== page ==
My last full day in the Eastern Sierra was planned around a mid-afternoon visit to Mammoth Brewing. John — a multi-year attendee of this outing — was keen on the idea, so we planned to spend the morning fishing and the afternoon…um…let’s call it “beering.”
We got an early start driving up Rock Creek Canyon to the Mosquito Flats trailhead, at about 10,000 feet. It was a typically crisp fall morning when we geared up and begin hiking, which for stretches was more akin to climbing. It stopped every once and a while to
catch my breath admire the scenery.
We had no particular goal, so about an hour in we departed the trail and headed to the inlet of Heart Lake, which is about a mile and quarter so up the trail. John dropped down to the trail-side of the inlet; I hiked to the opposite side of the lake. Quite a few years ago I hiked this trial, a bit further, fishing the lakes along the way. That year I caught nothing. I know now that it had been too late in the day.
This early morning, however, there was plenty of interest, particularly if I could cast my orange humpy (dry fly) within a foot or so of the reeds lining the lake. There were spots, near inlets and outlets, where I would land half a dozen brookies, most colored up for the fall spawn. Most would slowly emerge from the depths or from behind a submerge log, and either lunch at my fly or flamboyantly refuse it.
We’d fish Rock Creek between two other lakes as we descended with the creek. I’d hook an occasional brown trout and stop often to just enjoy where I was. It was a beautiful day, with an ever-present breeze that kept things cool. The sun would be obscured every once and while by dark clouds; the almost black clouds I’ve only seen in the high country. John’s movement would mirror mine for the most part, though he did have to return to the trail to hike over a huge granite outcropping that prevented his following the edge of one lake.
Throughout the morning we met other folks, mostly hikers with a few fly fishermen among them. There was a noticeable absence of hardware or bait fishermen. While the casting is easy on the lakes, greater stealth was required in the close quarters of the creek. Most of the time I would cast downstream about ten feet, piling up some line to allow for a relatively drag-free drift for another five to ten feet. Any closer and my footfall would spook any unseen fish.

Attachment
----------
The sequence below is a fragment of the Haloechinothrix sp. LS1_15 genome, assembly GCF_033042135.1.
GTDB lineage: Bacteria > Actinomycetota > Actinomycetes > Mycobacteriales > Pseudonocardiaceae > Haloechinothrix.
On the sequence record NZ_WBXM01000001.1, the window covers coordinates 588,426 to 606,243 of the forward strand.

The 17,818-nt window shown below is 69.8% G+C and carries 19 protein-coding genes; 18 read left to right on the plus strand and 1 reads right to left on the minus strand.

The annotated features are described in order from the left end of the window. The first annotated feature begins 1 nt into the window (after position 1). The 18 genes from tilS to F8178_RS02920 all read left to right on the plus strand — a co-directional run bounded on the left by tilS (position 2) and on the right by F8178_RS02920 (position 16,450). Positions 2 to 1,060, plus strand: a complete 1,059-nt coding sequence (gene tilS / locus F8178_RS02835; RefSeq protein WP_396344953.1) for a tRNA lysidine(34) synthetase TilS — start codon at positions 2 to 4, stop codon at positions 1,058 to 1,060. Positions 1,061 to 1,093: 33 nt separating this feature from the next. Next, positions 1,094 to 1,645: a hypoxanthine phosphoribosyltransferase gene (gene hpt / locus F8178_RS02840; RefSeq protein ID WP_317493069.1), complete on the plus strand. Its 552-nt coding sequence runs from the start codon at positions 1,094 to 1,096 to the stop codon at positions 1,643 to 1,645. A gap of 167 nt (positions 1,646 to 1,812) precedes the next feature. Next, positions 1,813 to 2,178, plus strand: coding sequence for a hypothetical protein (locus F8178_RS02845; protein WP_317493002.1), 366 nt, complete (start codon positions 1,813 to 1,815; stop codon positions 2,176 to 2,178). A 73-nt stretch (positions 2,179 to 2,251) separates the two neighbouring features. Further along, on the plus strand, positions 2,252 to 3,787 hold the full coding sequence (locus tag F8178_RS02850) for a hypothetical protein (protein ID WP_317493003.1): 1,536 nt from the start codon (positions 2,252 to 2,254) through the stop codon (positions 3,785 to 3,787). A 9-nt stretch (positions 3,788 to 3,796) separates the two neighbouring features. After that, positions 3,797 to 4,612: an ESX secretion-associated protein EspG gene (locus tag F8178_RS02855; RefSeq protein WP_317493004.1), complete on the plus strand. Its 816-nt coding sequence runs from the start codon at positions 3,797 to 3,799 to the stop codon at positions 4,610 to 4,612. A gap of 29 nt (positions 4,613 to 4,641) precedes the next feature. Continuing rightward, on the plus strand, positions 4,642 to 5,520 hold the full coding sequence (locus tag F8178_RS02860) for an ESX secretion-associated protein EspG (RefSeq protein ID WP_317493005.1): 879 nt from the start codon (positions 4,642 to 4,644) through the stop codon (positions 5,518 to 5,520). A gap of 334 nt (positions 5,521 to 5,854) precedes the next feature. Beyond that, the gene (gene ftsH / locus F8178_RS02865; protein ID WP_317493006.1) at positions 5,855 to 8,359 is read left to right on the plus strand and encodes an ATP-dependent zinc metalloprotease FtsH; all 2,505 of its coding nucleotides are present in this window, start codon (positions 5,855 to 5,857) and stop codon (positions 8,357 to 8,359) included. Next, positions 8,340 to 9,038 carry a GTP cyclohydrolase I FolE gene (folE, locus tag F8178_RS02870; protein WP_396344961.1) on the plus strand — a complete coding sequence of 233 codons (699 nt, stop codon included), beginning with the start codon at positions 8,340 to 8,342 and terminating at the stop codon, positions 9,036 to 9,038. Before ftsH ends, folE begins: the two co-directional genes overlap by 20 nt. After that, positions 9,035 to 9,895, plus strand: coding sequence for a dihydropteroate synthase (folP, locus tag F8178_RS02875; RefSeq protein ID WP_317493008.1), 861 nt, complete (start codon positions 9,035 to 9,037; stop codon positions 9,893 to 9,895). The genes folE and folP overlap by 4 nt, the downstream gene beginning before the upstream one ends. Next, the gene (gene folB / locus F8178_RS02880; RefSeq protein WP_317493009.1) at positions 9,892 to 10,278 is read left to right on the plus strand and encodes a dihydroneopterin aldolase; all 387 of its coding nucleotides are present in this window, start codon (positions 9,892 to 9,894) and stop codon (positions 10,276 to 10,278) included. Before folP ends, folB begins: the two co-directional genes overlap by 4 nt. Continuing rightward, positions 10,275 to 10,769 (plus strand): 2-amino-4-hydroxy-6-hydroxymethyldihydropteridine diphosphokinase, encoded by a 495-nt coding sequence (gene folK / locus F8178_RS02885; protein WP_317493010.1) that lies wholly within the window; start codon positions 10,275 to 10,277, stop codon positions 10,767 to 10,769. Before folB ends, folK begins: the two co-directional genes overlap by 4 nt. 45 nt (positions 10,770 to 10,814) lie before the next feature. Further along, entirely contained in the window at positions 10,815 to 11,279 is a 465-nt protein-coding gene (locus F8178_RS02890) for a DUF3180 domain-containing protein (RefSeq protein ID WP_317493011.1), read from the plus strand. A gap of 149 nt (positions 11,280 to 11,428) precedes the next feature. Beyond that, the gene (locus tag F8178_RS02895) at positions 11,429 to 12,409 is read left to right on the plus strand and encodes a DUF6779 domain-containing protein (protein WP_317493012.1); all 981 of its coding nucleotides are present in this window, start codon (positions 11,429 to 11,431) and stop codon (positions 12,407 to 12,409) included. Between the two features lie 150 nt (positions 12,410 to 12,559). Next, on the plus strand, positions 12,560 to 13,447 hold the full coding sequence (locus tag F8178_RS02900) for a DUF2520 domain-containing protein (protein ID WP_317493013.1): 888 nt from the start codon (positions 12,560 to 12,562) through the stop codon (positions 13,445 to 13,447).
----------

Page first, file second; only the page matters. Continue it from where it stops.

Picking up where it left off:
By the time we returned to the trailhead, it was time for lunch. My plan included a quick shower — I was going into town after all — and to meet John in Mammoth. We arrived just about the same time and it was easily decided to share a flight of regular beers as well as one of the seasonals. We had a good time talking with a server who worked the summer at Mammoth Brewing and would be heading back to Murphys (where The Wife and I enjoy the fruits of local winemaking), where he’s help with the grape harvest at his family’s winery. I walked out the door with a growler of Floating Rock Hefeweizen and one of Imperial Root Beer.
Both the beer and root beer (which, to my taste buds, is easily one of the best root beers around) are long gone. The fish have forgotten who I am. This just means I’ll have to return.
October 4, 2013 at 4:11 pm
Winery in Murphys? Wouldn’t happen to be the Ironstone Winery? Oh, the Kautz (note the similiarity to my last name) family winery. Unfortunately no relation, but I can claim to be the first non-family Kautz to have visited the winery. My Brother (rest his soul) and Sister-in-Law are 2 and 3.
October 6, 2013 at 9:32 am
That’d be Twisted Oak Winery. The winery is in Vallecito, but they now have a tasting room in Murphys. Tried to swing getting in on the family discount, but no love… We have been to Kautz and Ironstone, and just about all the other wineries in the area. Last visit we found a nice hard cider brewery in the hills above Sonora.